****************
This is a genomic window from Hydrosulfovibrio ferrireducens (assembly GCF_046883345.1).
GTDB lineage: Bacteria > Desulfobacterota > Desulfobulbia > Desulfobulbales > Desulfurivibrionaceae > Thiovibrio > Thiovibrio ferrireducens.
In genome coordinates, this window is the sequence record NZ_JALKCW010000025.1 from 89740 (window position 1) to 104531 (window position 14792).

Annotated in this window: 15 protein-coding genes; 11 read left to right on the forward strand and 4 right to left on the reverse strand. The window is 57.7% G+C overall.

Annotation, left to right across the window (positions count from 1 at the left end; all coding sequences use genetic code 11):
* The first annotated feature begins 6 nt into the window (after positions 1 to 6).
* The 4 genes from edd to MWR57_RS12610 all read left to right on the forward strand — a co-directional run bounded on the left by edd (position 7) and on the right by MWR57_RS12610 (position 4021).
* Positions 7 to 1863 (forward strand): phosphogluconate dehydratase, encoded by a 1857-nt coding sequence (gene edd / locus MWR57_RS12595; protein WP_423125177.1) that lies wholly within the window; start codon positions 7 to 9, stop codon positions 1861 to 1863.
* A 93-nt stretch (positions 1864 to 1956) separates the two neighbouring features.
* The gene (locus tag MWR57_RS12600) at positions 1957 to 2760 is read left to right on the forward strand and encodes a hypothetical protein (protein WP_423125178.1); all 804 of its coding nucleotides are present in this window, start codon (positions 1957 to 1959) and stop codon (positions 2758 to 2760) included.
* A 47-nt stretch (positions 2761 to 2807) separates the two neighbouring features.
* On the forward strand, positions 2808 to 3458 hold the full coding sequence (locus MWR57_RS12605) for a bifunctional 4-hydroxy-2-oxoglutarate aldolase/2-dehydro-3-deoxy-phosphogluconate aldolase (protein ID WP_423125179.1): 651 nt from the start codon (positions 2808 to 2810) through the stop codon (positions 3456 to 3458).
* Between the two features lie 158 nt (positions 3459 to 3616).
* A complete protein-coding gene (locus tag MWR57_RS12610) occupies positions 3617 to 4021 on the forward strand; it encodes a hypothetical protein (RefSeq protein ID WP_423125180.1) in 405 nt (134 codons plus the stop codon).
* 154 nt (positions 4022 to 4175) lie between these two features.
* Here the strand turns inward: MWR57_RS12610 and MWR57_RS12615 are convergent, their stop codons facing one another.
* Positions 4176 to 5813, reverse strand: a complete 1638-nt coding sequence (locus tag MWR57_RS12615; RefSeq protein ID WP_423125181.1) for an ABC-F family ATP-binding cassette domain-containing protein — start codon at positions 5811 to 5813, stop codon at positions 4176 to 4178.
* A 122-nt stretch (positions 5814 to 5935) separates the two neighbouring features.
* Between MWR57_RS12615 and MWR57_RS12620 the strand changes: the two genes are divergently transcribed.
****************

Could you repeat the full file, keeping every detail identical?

This is a genomic window from Hydrosulfovibrio ferrireducens (assembly GCF_046883345.1).
GTDB lineage: Bacteria > Desulfobacterota > Desulfobulbia > Desulfobulbales > Desulfurivibrionaceae > Thiovibrio > Thiovibrio ferrireducens.
In genome coordinates, this window is the sequence record NZ_JALKCW010000025.1 from 89740 (window position 1) to 104531 (window position 14792).

Annotated in this window: 15 protein-coding genes; 11 read left to right on the forward strand and 4 right to left on the reverse strand. The window is 57.7% G+C overall.

Annotation, left to right across the window (positions count from 1 at the left end; all coding sequences use genetic code 11):
* The first annotated feature begins 6 nt into the window (after positions 1 to 6).
* The 4 genes from edd to MWR57_RS12610 all read left to right on the forward strand — a co-directional run bounded on the left by edd (position 7) and on the right by MWR57_RS12610 (position 4021).
* Positions 7 to 1863 (forward strand): phosphogluconate dehydratase, encoded by a 1857-nt coding sequence (gene edd / locus MWR57_RS12595; protein WP_423125177.1) that lies wholly within the window; start codon positions 7 to 9, stop codon positions 1861 to 1863.
* A 93-nt stretch (positions 1864 to 1956) separates the two neighbouring features.
* The gene (locus tag MWR57_RS12600) at positions 1957 to 2760 is read left to right on the forward strand and encodes a hypothetical protein (protein WP_423125178.1); all 804 of its coding nucleotides are present in this window, start codon (positions 1957 to 1959) and stop codon (positions 2758 to 2760) included.
* A 47-nt stretch (positions 2761 to 2807) separates the two neighbouring features.
* On the forward strand, positions 2808 to 3458 hold the full coding sequence (locus MWR57_RS12605) for a bifunctional 4-hydroxy-2-oxoglutarate aldolase/2-dehydro-3-deoxy-phosphogluconate aldolase (protein ID WP_423125179.1): 651 nt from the start codon (positions 2808 to 2810) through the stop codon (positions 3456 to 3458).
* Between the two features lie 158 nt (positions 3459 to 3616).
* A complete protein-coding gene (locus tag MWR57_RS12610) occupies positions 3617 to 4021 on the forward strand; it encodes a hypothetical protein (RefSeq protein ID WP_423125180.1) in 405 nt (134 codons plus the stop codon).
* 154 nt (positions 4022 to 4175) lie between these two features.
* Here the strand turns inward: MWR57_RS12610 and MWR57_RS12615 are convergent, their stop codons facing one another.
* Positions 4176 to 5813, reverse strand: a complete 1638-nt coding sequence (locus tag MWR57_RS12615; RefSeq protein ID WP_423125181.1) for an ABC-F family ATP-binding cassette domain-containing protein — start codon at positions 5811 to 5813, stop codon at positions 4176 to 4178.
* A 122-nt stretch (positions 5814 to 5935) separates the two neighbouring features.
* Between MWR57_RS12615 and MWR57_RS12620 the strand changes: the two genes are divergently transcribed.